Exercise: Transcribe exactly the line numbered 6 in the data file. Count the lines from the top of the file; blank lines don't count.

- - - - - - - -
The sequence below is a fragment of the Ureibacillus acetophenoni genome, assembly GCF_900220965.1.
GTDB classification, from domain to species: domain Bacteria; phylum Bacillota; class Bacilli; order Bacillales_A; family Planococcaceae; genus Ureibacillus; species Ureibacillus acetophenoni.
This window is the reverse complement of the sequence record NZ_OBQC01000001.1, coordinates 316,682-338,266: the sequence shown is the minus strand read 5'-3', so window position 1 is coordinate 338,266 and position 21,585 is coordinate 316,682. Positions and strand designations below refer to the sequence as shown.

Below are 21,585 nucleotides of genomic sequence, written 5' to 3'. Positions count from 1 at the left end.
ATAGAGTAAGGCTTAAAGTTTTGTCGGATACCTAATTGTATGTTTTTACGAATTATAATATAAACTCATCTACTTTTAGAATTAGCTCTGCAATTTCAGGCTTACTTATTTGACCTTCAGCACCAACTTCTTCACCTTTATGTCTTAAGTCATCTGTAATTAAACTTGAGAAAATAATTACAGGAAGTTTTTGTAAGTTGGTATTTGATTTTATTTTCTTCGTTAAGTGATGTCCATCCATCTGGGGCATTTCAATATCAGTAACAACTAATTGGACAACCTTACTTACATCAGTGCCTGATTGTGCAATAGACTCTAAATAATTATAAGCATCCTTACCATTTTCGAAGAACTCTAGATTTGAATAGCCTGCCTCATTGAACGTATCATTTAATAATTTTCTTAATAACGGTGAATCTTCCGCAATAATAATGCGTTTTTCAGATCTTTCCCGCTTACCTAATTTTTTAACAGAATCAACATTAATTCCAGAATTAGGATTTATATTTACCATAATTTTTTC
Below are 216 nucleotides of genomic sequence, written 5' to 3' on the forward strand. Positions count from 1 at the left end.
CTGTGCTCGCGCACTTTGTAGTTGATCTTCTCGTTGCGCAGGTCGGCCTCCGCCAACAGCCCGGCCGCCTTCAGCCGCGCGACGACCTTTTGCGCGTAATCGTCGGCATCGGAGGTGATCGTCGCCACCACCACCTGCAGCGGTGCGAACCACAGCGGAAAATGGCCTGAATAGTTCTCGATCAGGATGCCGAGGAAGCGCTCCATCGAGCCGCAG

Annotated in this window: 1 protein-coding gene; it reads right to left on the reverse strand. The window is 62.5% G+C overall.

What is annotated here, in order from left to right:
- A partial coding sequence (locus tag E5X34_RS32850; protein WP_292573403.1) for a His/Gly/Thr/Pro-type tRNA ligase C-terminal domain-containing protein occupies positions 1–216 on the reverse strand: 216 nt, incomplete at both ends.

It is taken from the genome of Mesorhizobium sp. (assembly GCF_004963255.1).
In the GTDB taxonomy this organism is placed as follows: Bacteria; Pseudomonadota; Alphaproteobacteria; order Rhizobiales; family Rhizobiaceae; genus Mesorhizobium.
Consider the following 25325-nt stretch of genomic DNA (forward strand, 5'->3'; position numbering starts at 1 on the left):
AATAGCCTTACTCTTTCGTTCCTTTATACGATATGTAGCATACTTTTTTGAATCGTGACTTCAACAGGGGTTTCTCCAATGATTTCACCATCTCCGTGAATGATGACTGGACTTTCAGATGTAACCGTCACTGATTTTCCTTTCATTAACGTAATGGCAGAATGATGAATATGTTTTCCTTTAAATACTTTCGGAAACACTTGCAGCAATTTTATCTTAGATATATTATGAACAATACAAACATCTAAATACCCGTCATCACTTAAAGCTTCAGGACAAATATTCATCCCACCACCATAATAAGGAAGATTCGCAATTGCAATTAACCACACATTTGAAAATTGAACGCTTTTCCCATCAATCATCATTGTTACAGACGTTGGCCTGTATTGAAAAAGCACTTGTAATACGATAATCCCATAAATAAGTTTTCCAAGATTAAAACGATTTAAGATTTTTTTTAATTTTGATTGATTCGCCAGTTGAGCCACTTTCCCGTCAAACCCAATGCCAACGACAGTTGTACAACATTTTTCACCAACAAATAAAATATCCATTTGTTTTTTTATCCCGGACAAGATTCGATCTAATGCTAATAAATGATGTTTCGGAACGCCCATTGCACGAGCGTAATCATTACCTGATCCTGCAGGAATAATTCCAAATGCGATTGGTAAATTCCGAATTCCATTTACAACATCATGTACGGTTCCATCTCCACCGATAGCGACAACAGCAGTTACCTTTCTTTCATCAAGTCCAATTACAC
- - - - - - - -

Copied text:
Below are 216 nucleotides of genomic sequence, written 5' to 3' on the forward strand. Positions count from 1 at the left end.